Hoops and Kelly

  • July 20, 2017
  • #9189

Those who work hard to ease suffering in the world, both spiritually and physically, are to be commended. 

Hoops and Kelly

Hi, I’m Joni Eareckson Tada with a story to encourage you.

My friend, Dr. Bill, is a surgeon who takes on tough cases—most of the people who come to him are in dire straits. And he works long, hard hours to save lives. He recently told me about a young paraplegic woman who developed a serious pressure wound which became infected. Before long, other pressure wounds appeared, and even though she was given massive doses of antibiotics, to no avail, she became septic. By the time this paraplegic woman was almost in hospice, the most Dr. Bill could do was irrigate her wounds as best he could. He wrote me an email saying, “Joni, this woman is so gracious, such a sweet person. She has an amazing husband, and it hurt me so to think that we could not do more. I just wish I could have done more.”

Dr. Bill’s ministry with this woman, who had many pressure sores, immediately reminded me of a true story from World War II recounted in the book, Band of Brothers. It’s about two young medics, Hoops and Kelly. I may have my names switched here, but as I recall, both medics were on Okinawa in the heat of the battle. Bullets were flying and the two medics were working non-stop to save lives. At one point, Hoops raised his head above the ditch to catch his breath and, in an instant, this young man took a bullet through his Adam's apple. He fell back and began bleeding profusely. His buddy, Kelly, left the soldier he was working on and began working feverishly to stop the flow of blood from Hoops’ neck. Hoops kept his eyes riveted on Kelly as Kelly reached into his friend's neck with forceps to clamp the gushing artery. But it was too slippery. Hoops just kept his eyes fixed on his friend, Kelly, who in turn, kept frantically telling his medic-buddy to hang on, hang on, all the while unable to make the clamp. Finally, as the blood flow lessened and Hoops grew pale with his eyes becoming dim, Hoops reached up and patted Kelly softly on the arm, as if to say, "It's okay buddy. It's okay; I know you’ve tried." And Hoops became one more casualty that day on Okinawa. I can't tell that story without crying, even now, because life is so hard.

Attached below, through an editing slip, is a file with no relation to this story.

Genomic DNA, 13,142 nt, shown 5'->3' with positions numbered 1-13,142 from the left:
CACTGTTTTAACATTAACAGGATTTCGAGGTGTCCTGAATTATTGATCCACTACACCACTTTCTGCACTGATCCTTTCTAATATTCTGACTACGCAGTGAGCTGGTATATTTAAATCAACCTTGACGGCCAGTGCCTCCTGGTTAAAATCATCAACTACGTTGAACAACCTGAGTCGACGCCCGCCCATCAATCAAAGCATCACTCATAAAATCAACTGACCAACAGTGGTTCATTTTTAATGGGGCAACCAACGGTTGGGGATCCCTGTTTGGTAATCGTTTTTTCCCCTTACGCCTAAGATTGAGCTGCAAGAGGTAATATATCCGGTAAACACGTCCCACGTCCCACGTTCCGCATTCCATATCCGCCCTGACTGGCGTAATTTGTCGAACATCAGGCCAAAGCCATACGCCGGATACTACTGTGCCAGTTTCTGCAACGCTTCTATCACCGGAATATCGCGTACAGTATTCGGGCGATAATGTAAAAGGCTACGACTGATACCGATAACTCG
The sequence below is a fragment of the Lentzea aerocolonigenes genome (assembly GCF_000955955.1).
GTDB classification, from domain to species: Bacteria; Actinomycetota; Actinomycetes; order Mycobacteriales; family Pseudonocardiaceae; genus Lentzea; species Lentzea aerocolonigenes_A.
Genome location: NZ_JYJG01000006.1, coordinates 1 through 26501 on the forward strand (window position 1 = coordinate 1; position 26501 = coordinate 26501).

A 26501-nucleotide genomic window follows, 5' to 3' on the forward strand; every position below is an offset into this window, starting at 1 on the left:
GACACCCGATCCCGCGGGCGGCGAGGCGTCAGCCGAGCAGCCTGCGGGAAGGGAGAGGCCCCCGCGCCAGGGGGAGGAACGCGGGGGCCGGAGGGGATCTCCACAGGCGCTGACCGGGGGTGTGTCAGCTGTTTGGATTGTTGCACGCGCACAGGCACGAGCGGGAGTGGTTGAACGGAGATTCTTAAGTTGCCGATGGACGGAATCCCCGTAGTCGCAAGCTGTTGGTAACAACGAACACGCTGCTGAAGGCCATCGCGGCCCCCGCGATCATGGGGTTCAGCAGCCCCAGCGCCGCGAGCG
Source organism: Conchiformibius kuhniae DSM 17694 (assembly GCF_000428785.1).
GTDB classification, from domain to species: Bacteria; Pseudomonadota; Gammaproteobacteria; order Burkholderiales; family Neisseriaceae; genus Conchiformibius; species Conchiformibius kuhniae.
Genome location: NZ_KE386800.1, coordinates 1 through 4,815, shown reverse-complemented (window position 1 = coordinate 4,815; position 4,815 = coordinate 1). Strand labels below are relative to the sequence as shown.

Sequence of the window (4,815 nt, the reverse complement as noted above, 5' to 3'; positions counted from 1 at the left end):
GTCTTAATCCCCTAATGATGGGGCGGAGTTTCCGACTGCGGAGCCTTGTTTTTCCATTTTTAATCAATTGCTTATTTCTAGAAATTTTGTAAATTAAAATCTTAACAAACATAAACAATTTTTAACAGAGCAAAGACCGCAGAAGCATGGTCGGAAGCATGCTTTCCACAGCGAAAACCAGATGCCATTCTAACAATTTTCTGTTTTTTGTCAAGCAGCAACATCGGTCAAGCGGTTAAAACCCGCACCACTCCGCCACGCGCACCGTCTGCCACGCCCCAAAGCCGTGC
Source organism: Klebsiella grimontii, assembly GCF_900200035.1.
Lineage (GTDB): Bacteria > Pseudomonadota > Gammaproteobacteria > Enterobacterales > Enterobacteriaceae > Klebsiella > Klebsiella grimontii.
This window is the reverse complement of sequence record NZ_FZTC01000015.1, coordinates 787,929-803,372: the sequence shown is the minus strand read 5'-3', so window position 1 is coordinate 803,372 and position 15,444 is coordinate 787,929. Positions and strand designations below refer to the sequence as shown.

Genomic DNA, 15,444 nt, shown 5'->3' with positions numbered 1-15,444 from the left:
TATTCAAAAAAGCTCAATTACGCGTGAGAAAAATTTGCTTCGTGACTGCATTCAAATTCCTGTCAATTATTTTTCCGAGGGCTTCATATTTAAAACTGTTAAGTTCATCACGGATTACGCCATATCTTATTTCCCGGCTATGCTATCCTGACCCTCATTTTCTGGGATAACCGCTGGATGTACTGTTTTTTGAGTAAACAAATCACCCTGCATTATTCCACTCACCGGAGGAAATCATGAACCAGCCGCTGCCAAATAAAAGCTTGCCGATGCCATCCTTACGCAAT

As I told my friend Dr. Bill, I said, “Bill, people like you, those who tend the wounds of desperately critical patients, people like you are like Kelly. Answers for all the suffering won't be unveiled until the other side of eternity, but for now, for all the suffering we go through here, you have tried and you’ve tried your best to lessen it, to make it better. You try to save as many lives as you can. And that is commendable.”

What is true in war and in hospitals, like Dr. Bill’s, is true in life. People are perishing all around us. Yes, some physically through injuries and illnesses, or other tragedies, but even more are perishing spiritually. So although you may be working feverishly to lessen suffering in this world and yet seeing few results for your efforts, keep working. Thank you for giving it your all; don’t stop; do your best, whether serving at a pregnancy resource center, a hospice, overseas on a battle field, as an EMT or a missionary doctor, an emergency room nurse, or in a drug rehab program. Wherever people are perishing, thank you for giving them the life-saving message of salvation in Christ, and bless you for doing what you can to lessen the scourge of suffering in this world. Until Jesus returns, keep at it; keep working. Don’t give up because it’s commendable before all who look on, and before God.

© Joni and Friends


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